Following many dangerous incidents, including an auto accident that severely injured a driver, along with others believed to be credited to K-2, the Sharp County Quorum Court took a proactive step in combating the problem by passing an ordinance at their May 9 meeting.
City Attorney Larry Kissee explained the issue with the chemically treatedcompound, that looks like potpourri and was supposedly created as incense. It is being widely used as a synthetic form of marijuana. He said the county began contacting surrounding agencies regarding the way they were addressing the issue, before drafting a ordinance for Sharp County.
K-2, Spice, Genie or Zohai are common brands the substance is sold under, including locally at a health food store in Highland. The compound has been shown to cause severe hallucinogenic reactions, unlike that of marijuana which creates a calming effect. The substance which is a lab created compound was made to mimic THC, the chemical in marijuana. Until May 9, the compound could be purchased very easily and its effects vary with weight, age and user. It has been shown to significantly impair users, with results in many cases much greater than the effects of THC.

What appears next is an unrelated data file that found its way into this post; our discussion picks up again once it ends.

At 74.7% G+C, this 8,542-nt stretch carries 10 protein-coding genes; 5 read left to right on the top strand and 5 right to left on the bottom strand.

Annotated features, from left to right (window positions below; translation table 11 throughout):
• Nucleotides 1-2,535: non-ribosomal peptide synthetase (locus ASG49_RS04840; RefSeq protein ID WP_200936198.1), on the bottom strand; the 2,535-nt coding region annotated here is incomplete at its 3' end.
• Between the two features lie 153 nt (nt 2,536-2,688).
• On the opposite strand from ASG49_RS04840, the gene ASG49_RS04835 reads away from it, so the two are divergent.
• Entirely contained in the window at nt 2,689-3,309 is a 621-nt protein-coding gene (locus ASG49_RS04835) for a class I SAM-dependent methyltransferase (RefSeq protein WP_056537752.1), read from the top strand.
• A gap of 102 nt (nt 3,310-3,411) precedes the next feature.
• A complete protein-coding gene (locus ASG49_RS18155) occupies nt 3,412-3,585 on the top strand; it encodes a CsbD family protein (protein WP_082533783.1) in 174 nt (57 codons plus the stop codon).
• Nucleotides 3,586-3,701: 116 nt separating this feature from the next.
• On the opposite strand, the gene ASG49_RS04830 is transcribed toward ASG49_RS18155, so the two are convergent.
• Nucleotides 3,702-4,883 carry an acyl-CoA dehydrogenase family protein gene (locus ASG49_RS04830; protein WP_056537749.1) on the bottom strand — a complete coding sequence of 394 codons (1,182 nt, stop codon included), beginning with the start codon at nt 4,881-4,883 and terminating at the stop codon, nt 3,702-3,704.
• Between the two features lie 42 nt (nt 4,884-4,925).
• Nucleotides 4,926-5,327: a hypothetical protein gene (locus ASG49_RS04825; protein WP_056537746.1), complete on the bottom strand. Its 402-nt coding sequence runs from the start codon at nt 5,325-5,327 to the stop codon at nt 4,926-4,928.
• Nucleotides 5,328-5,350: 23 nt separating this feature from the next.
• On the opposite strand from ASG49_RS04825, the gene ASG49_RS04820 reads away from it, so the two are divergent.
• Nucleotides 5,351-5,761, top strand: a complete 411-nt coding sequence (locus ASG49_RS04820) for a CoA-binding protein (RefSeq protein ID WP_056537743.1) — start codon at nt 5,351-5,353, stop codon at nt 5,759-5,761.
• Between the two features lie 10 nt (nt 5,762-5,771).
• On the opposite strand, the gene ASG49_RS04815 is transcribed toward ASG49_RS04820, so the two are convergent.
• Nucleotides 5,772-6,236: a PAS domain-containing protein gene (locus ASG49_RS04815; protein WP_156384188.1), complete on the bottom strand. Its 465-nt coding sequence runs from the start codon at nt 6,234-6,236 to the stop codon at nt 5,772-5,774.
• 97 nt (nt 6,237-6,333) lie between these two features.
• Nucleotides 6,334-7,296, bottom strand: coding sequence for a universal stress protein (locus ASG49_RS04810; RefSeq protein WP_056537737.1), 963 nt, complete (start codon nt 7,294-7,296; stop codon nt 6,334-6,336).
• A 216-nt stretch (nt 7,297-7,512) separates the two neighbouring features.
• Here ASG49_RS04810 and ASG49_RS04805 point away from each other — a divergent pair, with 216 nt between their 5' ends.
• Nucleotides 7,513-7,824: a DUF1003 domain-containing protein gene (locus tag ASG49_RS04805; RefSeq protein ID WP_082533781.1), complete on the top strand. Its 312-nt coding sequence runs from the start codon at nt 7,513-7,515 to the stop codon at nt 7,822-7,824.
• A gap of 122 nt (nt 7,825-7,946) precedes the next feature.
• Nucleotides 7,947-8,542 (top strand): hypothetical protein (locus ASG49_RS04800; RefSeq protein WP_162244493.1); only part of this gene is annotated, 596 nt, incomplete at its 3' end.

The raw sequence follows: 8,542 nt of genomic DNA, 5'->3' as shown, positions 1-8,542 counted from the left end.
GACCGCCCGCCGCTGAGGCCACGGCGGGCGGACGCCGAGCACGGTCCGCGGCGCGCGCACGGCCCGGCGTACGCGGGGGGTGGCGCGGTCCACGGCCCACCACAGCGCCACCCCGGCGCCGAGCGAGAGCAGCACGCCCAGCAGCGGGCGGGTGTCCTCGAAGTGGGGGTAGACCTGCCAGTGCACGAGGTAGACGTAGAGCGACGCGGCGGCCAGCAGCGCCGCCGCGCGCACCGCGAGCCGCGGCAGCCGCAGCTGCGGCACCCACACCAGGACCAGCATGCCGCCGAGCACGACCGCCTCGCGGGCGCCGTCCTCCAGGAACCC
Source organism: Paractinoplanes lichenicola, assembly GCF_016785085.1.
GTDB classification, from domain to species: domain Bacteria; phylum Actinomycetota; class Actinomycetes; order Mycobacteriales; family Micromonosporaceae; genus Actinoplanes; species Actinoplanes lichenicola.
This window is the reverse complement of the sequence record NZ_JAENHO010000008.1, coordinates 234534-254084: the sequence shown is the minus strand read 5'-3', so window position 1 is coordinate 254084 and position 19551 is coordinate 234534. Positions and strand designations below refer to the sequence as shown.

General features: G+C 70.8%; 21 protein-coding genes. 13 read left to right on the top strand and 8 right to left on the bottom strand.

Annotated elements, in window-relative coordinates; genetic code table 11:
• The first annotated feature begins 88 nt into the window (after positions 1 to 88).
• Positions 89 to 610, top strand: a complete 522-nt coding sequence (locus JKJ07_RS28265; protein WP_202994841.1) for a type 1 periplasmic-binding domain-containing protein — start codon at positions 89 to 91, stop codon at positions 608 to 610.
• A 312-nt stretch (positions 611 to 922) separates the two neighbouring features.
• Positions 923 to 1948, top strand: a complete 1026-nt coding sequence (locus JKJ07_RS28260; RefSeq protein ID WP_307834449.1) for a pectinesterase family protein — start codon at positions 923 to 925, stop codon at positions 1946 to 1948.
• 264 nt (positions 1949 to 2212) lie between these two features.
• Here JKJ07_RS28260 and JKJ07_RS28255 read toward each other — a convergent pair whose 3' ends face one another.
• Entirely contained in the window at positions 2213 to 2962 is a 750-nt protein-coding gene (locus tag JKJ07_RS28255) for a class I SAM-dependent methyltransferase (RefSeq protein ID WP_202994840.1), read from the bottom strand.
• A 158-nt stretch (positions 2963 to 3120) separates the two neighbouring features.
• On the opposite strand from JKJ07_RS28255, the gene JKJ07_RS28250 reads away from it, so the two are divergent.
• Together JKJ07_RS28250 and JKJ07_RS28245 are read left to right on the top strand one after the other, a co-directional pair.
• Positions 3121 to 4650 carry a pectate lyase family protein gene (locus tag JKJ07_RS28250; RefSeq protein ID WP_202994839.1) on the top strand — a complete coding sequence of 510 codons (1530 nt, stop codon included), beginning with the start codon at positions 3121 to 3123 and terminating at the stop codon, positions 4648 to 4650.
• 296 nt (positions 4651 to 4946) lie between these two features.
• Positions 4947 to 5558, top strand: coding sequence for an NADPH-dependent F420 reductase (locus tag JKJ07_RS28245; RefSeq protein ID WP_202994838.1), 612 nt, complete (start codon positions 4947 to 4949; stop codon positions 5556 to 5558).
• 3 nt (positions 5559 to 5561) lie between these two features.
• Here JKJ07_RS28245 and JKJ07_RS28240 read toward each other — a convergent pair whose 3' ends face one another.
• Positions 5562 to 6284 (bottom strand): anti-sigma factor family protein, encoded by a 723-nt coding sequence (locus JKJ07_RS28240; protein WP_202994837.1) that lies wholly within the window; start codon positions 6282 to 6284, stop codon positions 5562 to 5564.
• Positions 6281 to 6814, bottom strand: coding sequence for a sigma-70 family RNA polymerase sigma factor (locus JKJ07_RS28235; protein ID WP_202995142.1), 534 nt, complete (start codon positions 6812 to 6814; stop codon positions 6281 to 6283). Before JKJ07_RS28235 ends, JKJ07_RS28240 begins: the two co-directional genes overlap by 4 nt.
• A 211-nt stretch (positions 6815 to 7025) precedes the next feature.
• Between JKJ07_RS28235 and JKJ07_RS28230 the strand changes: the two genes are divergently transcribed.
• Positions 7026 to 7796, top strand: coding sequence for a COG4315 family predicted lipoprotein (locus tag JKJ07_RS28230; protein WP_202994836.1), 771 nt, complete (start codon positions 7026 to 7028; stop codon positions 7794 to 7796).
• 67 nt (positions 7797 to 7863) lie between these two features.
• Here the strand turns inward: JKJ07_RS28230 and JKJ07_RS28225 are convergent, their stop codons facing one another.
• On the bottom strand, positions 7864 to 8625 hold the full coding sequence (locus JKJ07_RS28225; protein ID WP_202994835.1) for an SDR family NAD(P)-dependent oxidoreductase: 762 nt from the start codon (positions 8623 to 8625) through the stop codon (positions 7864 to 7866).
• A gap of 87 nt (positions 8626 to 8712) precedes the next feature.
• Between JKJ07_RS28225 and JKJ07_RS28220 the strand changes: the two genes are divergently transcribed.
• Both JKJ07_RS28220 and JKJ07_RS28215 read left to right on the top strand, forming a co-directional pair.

Ordinance 2010-5 is defined as "An ordinance prohibiting the purchase, possession, sale, and offering for sale the synthetic cannaboid known as "Spice" or "K2." The ordinance states that although it is not yet categorized as an illegal controlled substance under either state or federal law that the usage of one of these marijuana substitutes, regardless of the name, poses a serious health threat. The ordinance goes on to define the chemical name of the substances included making it unlawful for anyone to, "possess, purchase, attempt to purchase, sell, publicly display for sale or attempt to sell, give or barter the substances. It further outlines the specified punishment and fines related to the offenses. The fine of not more than $1,000 will be imposed for a first offense violation of the ordinance and be found guilty of a misdemeanor and up to double the fine for each repeat offense.